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My voice : a decade of poems from the Poetry Translation Centre by Sarah Maguire (editor) (Bloodaxe Books, 2014)

For many immigrant communities within the UK, poetry is of overwhelming importance. Our July 2015 Poetry Library Book Club as part of Poetry International looked at the anthology My Voice: A Decade of Poems from the Poetry Translation Centre - which was launched at last year's Poetry International Festival.


An introduction to the  Poetry Translation Centre and the My Voice anthology:

Sarah Maguire who edited this anthology, founded the Poetry Translation Centre (PTC).  Maguire was born in west London in 1957 and left school early to train as a gardener.  Her horticultural career has had a significant impact on her poetry: her third collection of poems The Florist's at Midnight (Jonathan Cape, 2001) brought together all her poems about plants and gardens, and she edited the anthology, Flora Poetica: the Chatto Book of Botanical Verse (2001). Her most recent collection of poems is The Pomegranates of Kandahar (Chatto & Windus. 2007). Maguire was the first writer to be sent to Palestine (1996) and Yemen (1998) by the British Council. As a result of these visits she developed a strong interest in Arabic literature (her first attempt at co-translation was in Palestine) and this led to her becoming the Royal Literary Society's Writing Fellow at School of Oriental and African Studies (SOAS) 2001-2003. Inspired by her own translation attempts and by an issue of the magazine Modern Poetry in Translation called Mother tongues; non English-language poetry in English edited by Stephen Watts, she decided to mine the expertise of the students and faculty of SOAS. She set up fortnightly poetry translation workshops. The format of the workshops was as follows:

1. A workshop member brings along copies of poem they like in their language which they provide a very basic literal translation of.
2. Other workshop attendees then attempt to make a effective poem in English from the literal translation. They try to stay as close to the original poet's intention as possible.
3. The participants would then learn about the poetry/language/customs/landscapes of many different cultures.

From these workshops Maguire discovered the majority of poets that have gone on to be translated in this anthology.  Workshops remain the core activity of PTC. It doesn't have its own building but it has a great website and you can contact them via the website or by writing to them at the Free Word Centre in Farringdon. They are funded by the Arts Council.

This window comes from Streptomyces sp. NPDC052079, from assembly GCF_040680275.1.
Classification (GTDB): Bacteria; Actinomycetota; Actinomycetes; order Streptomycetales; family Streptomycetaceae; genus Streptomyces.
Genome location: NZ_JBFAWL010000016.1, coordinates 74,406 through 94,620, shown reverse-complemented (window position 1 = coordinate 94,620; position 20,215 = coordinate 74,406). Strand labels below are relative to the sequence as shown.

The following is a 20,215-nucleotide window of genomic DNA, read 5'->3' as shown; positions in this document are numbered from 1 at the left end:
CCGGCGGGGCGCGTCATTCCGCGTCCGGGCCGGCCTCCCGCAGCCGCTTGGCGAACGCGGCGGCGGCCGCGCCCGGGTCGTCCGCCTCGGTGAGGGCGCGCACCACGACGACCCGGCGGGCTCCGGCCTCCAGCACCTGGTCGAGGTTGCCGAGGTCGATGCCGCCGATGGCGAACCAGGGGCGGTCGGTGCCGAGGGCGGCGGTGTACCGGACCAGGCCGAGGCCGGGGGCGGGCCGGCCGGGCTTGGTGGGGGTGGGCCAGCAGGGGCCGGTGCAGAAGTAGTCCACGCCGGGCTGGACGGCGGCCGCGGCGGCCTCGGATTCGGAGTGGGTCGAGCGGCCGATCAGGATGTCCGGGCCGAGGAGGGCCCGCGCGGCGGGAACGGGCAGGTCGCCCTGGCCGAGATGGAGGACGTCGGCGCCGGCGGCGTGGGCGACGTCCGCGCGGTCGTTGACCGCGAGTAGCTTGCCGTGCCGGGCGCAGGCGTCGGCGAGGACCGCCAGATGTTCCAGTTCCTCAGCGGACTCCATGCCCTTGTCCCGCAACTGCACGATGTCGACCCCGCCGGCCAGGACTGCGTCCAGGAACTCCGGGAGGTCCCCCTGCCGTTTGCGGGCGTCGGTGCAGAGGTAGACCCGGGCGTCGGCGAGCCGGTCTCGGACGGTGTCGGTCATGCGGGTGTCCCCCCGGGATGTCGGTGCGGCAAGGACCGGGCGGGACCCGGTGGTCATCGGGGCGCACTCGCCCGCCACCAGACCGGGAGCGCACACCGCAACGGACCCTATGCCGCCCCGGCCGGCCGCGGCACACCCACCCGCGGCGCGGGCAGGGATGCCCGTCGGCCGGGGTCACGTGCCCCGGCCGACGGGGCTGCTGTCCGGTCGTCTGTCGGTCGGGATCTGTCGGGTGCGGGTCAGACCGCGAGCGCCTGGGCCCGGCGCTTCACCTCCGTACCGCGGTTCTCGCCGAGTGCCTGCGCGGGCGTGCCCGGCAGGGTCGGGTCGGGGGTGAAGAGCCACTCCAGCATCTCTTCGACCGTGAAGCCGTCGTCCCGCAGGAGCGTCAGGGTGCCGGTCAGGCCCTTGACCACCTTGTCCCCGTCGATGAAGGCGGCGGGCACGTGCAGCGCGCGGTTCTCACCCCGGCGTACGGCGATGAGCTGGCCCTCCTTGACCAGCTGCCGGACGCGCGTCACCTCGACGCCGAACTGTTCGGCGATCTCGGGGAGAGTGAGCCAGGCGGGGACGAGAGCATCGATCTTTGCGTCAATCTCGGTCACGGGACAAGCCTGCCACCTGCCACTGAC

The centre invites established UK poets to work with native speakers (who often know the poet) on the translations. The aim of the PTC is "to translate leading contemporary poets from Africa, Asia and Latin America, all of whom are highly respected in their own culture. By translating their poetry we aim to introduce them to new audiences in the hope that their work will have an impact on poetry written in English". To date, they've translated 400 poems written in 27 different languages by 89 poets from 39 countries.

The anthology My Voice was published in 2014 to celebrate the Poetry Translation Centre's 10th anniversary.  Many more translations can be read on their website (including literal translations and final translations). In her introduction to the anthology Maguire states that she has tried to arrange the poems on a journey "from exile to ecstasy".

We looked closely at the following poems:

1. 'My Voice' p21 by Partaw Naderi &  The 'Football' p by Reza Mohammadi p89 (both Afghanistan)

We began by looking at two very short poems by two Afghanistan poets of different generations who write in Dari. 

Dari Persian language
Dari is one of the two official languages of Afghanistan, and it's the native tongue of about half of the population. The other official language is Pashto, spoken by about 35 percent. In addition, about 11 percent of Afghans speak a Turkic language (either Uzbek or Turkmen) and there are numerous other languages as well, such as Baluchi, Pashai, and Nuristani. Many Afghans are bilingual, often speaking more than one language as well as several dialects of those languages.
Written Dari
Dari uses a modified version of the Arabic alphabet, with thirty-two letters as opposed to twenty-eight in Arabic. Dari does not have capital letters, but uses an adapted form of Western punctuation. Written Dari has the following characteristics:
It is read from right to left, except for numbers, which go from left to right.
Dari letters are distinguished by one, two, or three dots, which are placed above or below the letter -or, in some cases, by the lack of dots.

Partaw Naderi was born in Badakhshan a northern province of Afghanistan in 1331 [1953]. He studied in his birthplace and graduated from the Faculty of Sciences at Kabul University in 1354 [1976]. He was imprisoned in the notorious Pul-e-Charki prison by the Soviet-backed regime for three years in the 1980s shortly after he'd begun to write poetry. He is now widely regarded as one of the leading modernist poets in Afghanistan, the lyrical intensity of his work coupled with his bold use of free verse distinguishing him as a highly original and important poet, and has published 10 books or poetry and 8 books of criticism. After years in exile he recently returned to live in Kabul where he is president of Afghan PEN.